• Influence of new technologies—E-cigarettes, adolescent smoking, and population health
    CPS members’ tobacco regulatory research aims to provide the scientific basis for effective FDA regulation of tobacco products. This involves understanding how new, potentially lower-harm tobacco products are being used and assessing how their use affects use of other products and disease outcomes. CPS members approach these questions through observational and interventional strategies to develop and test smoking cessation and reduced harm approaches in children and persons with severe mental illness. For example, in a meta-analysis of >17,000 youths from nine studies, e-cigarette use was associated with a 3 to 4-fold greater risk for subsequent cigarette smoking Altmetric 1,143 [ranked #48 of 134,034 outputs from PLOS One).6

  • Using brain imaging technology to probe the movie/marketing exposure—behavior relation

    Image
    Forrest plot from Soneji showing the association between use of electronic cigarettes and subsequent cigarette smoking for published longitudinal studies.

    Early onset of smoking, alcohol use and unhealthy eating predicts increased cancer risk through tobacco and alcohol addiction, and obesity. Interdisciplinary teams of media researchers and behavioral epidemiologists and clinician-researchers employ multi-method approaches to understand how media and marketing influence the adoption and maintenance of cancer-causing behaviors, aiming to develop evidence to support causal statements about the association between media or marketing and behavior. An important scientific breakthrough during this period allowed an assessment of whether media exposure engages fMRI brain patterns consistent with a behavioral effect and determine whether genes modify the media—behavior relationship, allowing us to address biological plausibility. New Hampshire and Maine both rank 15th of 51 states in obesity among 2-4 year old children, increasingly an important target group for our media and eating studies, given their high exposure to food advertising.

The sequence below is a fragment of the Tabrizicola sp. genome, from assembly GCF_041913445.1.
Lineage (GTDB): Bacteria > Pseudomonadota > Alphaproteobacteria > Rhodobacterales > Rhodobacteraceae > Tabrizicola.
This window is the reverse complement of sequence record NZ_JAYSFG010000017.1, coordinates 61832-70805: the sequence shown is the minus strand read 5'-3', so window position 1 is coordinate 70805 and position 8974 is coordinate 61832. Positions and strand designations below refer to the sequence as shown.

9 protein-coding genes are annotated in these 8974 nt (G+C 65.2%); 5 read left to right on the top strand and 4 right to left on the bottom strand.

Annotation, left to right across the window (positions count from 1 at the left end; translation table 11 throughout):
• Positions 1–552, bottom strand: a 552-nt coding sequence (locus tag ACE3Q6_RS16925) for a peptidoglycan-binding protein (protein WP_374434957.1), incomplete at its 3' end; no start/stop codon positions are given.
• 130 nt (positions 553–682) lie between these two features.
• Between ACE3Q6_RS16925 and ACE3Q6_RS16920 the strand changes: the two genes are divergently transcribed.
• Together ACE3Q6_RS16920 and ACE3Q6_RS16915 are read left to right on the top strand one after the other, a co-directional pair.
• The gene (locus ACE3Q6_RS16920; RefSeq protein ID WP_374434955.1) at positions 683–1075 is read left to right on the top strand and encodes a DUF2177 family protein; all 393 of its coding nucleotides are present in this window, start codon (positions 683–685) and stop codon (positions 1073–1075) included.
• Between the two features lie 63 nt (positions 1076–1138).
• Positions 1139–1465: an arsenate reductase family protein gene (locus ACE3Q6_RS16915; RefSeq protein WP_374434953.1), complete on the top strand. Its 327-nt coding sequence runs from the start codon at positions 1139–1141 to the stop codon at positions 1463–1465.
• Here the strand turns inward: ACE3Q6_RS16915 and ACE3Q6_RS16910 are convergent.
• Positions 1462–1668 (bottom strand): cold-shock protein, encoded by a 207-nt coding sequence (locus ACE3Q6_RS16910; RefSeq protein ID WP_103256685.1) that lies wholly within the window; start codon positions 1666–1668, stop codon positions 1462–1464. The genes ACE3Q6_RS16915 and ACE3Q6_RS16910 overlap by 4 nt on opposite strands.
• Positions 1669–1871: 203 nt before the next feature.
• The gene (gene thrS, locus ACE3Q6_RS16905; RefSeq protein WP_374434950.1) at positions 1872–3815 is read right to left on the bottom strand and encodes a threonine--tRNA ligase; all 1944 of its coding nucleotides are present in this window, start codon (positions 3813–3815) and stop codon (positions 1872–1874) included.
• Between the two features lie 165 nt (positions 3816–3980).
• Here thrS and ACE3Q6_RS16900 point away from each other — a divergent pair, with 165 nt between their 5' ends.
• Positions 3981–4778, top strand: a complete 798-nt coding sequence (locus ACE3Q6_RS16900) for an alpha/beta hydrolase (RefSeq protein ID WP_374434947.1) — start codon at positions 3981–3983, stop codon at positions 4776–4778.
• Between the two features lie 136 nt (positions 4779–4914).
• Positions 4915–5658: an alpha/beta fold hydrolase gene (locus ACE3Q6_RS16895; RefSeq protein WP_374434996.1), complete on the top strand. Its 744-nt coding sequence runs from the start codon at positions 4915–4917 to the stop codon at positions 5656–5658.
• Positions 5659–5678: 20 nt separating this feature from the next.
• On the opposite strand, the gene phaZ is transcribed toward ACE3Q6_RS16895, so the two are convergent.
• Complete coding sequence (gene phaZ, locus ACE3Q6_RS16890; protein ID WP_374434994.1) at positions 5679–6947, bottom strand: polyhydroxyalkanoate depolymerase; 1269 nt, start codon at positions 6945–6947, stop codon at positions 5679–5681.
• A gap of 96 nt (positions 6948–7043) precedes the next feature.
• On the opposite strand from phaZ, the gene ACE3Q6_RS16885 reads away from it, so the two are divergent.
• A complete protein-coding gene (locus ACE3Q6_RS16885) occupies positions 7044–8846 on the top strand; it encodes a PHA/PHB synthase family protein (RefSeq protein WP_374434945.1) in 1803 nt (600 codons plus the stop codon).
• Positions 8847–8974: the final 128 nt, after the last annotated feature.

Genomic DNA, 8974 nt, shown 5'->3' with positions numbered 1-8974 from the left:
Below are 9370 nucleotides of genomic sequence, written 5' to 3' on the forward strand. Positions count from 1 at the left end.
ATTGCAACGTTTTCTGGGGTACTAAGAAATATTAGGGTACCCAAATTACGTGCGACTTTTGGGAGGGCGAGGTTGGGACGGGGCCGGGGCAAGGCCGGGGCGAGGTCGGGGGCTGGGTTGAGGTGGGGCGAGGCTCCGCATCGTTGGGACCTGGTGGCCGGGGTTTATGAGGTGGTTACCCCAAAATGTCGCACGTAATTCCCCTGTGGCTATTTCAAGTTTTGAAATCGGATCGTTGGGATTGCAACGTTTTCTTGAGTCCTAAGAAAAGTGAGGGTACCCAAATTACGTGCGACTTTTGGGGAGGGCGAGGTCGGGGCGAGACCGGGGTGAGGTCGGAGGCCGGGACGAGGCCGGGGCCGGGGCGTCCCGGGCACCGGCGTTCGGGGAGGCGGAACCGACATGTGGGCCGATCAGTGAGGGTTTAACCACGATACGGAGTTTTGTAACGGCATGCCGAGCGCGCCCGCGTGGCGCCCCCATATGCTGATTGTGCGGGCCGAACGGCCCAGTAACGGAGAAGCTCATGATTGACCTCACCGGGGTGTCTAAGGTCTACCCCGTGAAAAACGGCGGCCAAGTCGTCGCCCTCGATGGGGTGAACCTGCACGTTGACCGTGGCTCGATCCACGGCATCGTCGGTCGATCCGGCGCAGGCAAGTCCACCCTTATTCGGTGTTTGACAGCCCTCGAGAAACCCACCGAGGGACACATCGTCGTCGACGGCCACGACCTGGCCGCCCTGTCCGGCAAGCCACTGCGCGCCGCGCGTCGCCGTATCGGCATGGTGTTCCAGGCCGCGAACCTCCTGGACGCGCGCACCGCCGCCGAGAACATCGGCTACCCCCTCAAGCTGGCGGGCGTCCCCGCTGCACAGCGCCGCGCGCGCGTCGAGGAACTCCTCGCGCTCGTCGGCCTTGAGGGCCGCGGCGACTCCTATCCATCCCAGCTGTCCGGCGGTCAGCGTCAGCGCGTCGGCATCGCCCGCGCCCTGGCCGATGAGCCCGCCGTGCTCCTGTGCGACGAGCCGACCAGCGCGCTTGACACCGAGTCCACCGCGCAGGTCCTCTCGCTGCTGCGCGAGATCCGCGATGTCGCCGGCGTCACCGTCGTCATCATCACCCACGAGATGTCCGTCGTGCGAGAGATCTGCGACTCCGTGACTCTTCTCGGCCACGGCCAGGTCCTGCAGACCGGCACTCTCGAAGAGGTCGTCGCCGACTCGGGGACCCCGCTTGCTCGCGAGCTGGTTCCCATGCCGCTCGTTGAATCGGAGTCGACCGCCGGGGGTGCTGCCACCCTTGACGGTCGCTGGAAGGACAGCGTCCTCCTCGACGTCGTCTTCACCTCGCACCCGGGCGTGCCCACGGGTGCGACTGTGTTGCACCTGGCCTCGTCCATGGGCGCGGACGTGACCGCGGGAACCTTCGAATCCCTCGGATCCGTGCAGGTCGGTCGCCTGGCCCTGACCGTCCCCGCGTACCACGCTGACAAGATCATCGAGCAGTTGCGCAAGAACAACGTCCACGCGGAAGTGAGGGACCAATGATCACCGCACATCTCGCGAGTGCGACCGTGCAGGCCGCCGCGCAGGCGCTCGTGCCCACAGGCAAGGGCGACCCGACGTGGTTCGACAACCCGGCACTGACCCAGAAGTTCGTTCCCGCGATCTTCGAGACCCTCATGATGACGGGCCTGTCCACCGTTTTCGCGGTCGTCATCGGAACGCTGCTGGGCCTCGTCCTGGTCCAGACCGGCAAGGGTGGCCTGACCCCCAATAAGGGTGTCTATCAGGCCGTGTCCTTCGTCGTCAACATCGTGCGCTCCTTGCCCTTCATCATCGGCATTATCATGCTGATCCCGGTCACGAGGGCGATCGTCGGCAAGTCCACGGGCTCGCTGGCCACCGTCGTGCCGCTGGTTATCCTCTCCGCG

• Arsenic exposure and life course cancer risk
    Exposure to arsenic through drinking water and food products is of special interest to our catchment area, where high levels of naturally occurring ground water arsenic result from our climate and geology, and are prevalent in residential wells. Arsenic exposure can occur early in the life course and throughout life and is a risk factor for bladder cancer, which has an approximately 20% higher incidence in NH than elsewhere in the US. The work of our members has had a major policy impact through its contribution to the US EPA 2001 reduction in the drinking water standard for arsenic from 50 to 10 ppb, and is also being cited locally as NH legislators consider a further reduction to 5 ppb.

  • Cancer screening and early detection
    The challenge of moving towards precision breast cancer screening at a population level was addressed by A. Tosteson and colleagues from the BCSC and CISNET in a collaborative modeling study that informed the sometimes-controversial national guidelines, such as those of the US Preventive Services Task Force (USPSTF). They were the first to include breast density—a known independent risk factor for breast cancer, and a focus of notification legislation in over 35 states—in quantitative models of screening benefits and harms by age, density, and screening interval. They reported (Annals Int Med; IF: 19; altmetric 380) that women with average-risk/low-breast density undergoing triennial screening and those with higher-risk/high-breast density receiving annual screening have similar, or better outcomes than average-risk women undergoing biennial screening.